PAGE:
Saudi Arabia’s social media taken by surprise after lifting of guardianship laws

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Between ecstatic posts, memes, and posts mourning male guardianship over women, social media has seen varying reactions to the amendments in Saudi Arabia’s guardianship laws.

According to the law’s amendments published on Friday, Saudi women above 21 will be allowed to apply for passports and travel freely without the permission of a male guardian.

Self-proclaimed life coach Rawda al-Yousef said: “Farewell to the domineering father for refusing his children’s right to travel with their mother.”

Al-Yousef, who had in a previous tweet considered that allowing women to travel without their guardian’s approval will cause scandals, went on to thank Saudi Arabia’s Crown Prince Mohammed bin Salman.

Abeer al-Ghamdi, a Saudi mother, said in a tweet: “Two days earlier I needed a lawyer to assure me that no one will be able to take my daughters from me, despite the threats I get from in-laws that they will take the issue to court. One day later, the guardianship law is dropped which has relieved me of great worries…”

Saudi academic Abdulla al-Gathami retweeted his wife’s tweet commenting that she was “celebrating getting rid” of his guardianship.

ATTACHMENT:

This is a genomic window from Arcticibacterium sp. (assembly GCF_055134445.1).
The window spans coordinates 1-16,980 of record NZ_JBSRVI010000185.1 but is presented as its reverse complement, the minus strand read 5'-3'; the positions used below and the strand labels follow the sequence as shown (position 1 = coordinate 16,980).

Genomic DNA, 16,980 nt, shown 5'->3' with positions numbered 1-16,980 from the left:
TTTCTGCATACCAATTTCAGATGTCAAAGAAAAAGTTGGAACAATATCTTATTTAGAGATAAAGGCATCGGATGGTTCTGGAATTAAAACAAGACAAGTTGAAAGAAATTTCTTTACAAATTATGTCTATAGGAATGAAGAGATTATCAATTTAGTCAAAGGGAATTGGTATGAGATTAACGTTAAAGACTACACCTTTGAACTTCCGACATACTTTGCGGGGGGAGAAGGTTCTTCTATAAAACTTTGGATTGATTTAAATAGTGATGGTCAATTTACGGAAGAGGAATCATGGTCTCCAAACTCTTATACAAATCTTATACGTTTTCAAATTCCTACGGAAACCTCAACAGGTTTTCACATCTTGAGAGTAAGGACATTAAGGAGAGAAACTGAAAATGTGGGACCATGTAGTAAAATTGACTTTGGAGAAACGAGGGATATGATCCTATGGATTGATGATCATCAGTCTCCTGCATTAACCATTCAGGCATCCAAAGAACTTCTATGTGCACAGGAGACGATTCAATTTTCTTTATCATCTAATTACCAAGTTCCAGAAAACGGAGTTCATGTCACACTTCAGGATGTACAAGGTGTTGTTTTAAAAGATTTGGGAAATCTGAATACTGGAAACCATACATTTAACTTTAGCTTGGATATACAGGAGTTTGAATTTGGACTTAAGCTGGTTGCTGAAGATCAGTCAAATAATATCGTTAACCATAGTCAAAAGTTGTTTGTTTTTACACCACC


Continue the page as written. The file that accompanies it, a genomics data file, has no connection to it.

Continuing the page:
Prince Sattam bin Khalid al-Saud wrote that the last word “is that of the leadership and no matter what anyone’s opinion was, the final decision is theirs.” Prince Sattam had previously been against the changes to guardianship laws.

Saudi Arabia’s Twitter-sphere also saw the launch of many memes, including a picture of an old man sitting with a comment: “Your mother didn’t say where she was traveling?”

Not all users were celebratory though, Twitter user @B0_diary said that the only privilege men had left was “finishing their business while standing,” adding that they are “losing massively.”

A number of historic changes have been promoted by Saudi Arabia’s Crown Prince Mohammed bin Salman as part of the Vision 2030, a plan that ushers economic and social reforms, and encourages more women to enter the workforce.

Saudi Arabia’s Crown Prince was behind the lifting of the ban on women driving last year, loosening rules on gender segregation, and bringing concerts and movie theaters to the country.

These changes have caused a debate within Saudi society between those celebrating them and others who are unsure.